Commentary

The classics we were able to witness

Updated: December 31, 2009, 12:45 PM ET
By Staff | ESPN.com

As we close out the 2000s, six of ESPN.com's writers and contributors share memories from the most memorable game they saw in person during the decade:

Jay Bilas: Syracuse 127, Connecticut 117 in 6 OT (March 12-13, 2009)

The best game I saw courtside was the six-overtime thriller between Syracuse and UConn in the Big East tournament. Not only was the game filled with late-game situations, but it also featured great players and two great coaches. It was played at a high level and had drama punctuated by amazing toughness from both teams. The players had to be exhausted, yet they rose to the occasion time after time. Of games I did this decade, the only ones that could rival the Syracuse-UConn matchup were the triple-overtime Maui Invitational game between Gonzaga and Michigan State, and the crazy Illinois comeback against Arizona in the 2005 Elite Eight. Both of those games were unforgettable and incredibly well played. I was lucky to be courtside to call all three of these. I will never forget them.

[+] EnlargeKevin Durant, Acie Law
AP Photo/Eric GayKevin Durant and Acie Law IV embraced after an epic battle between rivals Texas and Texas A&M.

Fran Fraschilla: Texas 98, Texas A&M 96 in 2 OT (Feb. 28, 2007)

Few games this past decade featured a pair of individual performances quite like this double-overtime duel in Austin, Texas. It was a showdown of the Big 12's two best players that season, Kevin Durant (Texas) and Acie Law (A&M), and the pair distanced itself from the rest of the field in the race for the conference's player of the year award. Law forced both overtimes with late 3-pointers en route to a stellar 33-point performance, while super frosh Durant was equally brilliant, and ended up with 30 points and 16 rebounds in his last game at the Erwin Special Events Center.

Doug Gottlieb: Oklahoma State 64, Saint Joseph's 62 (March 27, 2004)

Saint Joe's had finished the regular season unbeaten at 27-0, with an A-10 tourney loss to Xavier the only blemish on the record heading into the NCAAs. Oklahoma State had won the Big 12 regular-season and tournament championships, and entered the game 30-3. The Elite Eight matchup in East Rutherford, N.J., pitted a 1-seed against the best 2-seed, and it certainly lived up to the hype, as the teams swapped leads throughout the second half. John Lucas hit a miracle 3-pointer on a broken play with 6.9 seconds left only to have to run back and watch national player of the year Jameer Nelson barely miss a fadeaway jumper at the buzzer.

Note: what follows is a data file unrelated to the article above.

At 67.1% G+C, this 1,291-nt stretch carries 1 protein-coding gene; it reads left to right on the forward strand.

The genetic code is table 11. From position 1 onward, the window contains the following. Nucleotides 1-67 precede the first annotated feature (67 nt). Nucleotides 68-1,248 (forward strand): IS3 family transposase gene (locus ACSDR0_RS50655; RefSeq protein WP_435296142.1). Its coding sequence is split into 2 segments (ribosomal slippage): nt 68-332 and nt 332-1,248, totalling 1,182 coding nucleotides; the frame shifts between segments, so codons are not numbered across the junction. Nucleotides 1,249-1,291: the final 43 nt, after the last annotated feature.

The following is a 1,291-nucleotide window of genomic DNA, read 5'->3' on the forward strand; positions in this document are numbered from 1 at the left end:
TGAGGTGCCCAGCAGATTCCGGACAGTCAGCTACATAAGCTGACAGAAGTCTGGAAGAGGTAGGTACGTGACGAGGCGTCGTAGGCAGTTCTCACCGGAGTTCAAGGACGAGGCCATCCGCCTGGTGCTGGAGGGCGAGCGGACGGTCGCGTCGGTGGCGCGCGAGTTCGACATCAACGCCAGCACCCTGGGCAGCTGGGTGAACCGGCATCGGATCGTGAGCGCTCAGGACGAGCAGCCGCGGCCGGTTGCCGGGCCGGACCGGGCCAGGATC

Andy Katz: Kansas 75, Memphis 68 in OT (April 7, 2008)

Rarely does a national title game live up to its billing. This one did. Memphis and Kansas, two powers that had combined to go 74-4 up to that point, had parallel stories that season, and for them to meet in the national title game in San Antonio seemed perfect. So did a matchup between Bill Self and John Calipari, who were carrying burdens as each sought his first national title. This classic matchup had lead swings, missed free throws late in the game and a memorable Mario Chalmers shot to complete a furious rally that sent the contest into overtime. The shell-shocked Tigers never recovered in OT.

Dana O'Neil: Syracuse 81, Kansas 78 (April 7, 2003)

I can still see Hakim Warrick stretched out to the last inch of his fingertips as Michael Lee brought the ball up in the corner to try to tie it for Kansas, which had nearly rallied all the way back from 12 down in the final five minutes. As we all know, Warrick got a piece of that shot. There would be no Keith Smart-like heartbreaking moment at the Superdome -- Syracuse finally had its national championship trophy. Kansas? The Jayhawks would have to wait another five years to finish off another miraculous title-game rally.

Howie Schwab: Duke 95, Kentucky 92 in OT (Dec. 18, 2001)

This Jimmy V Classic game between two top-10 teams was a classic in every sense of the word. Duke coach Mike Krzyzewski got frustrated and benched all five of his starters at one point. The players got the message, and New Jersey native Jason Williams put on quite a show at Madison Square Garden. The All-American ended up with 38 points and led the top-ranked Blue Devils, down 12 midway through the second half, to a thrilling overtime victory over Tubby Smith's Wildcats.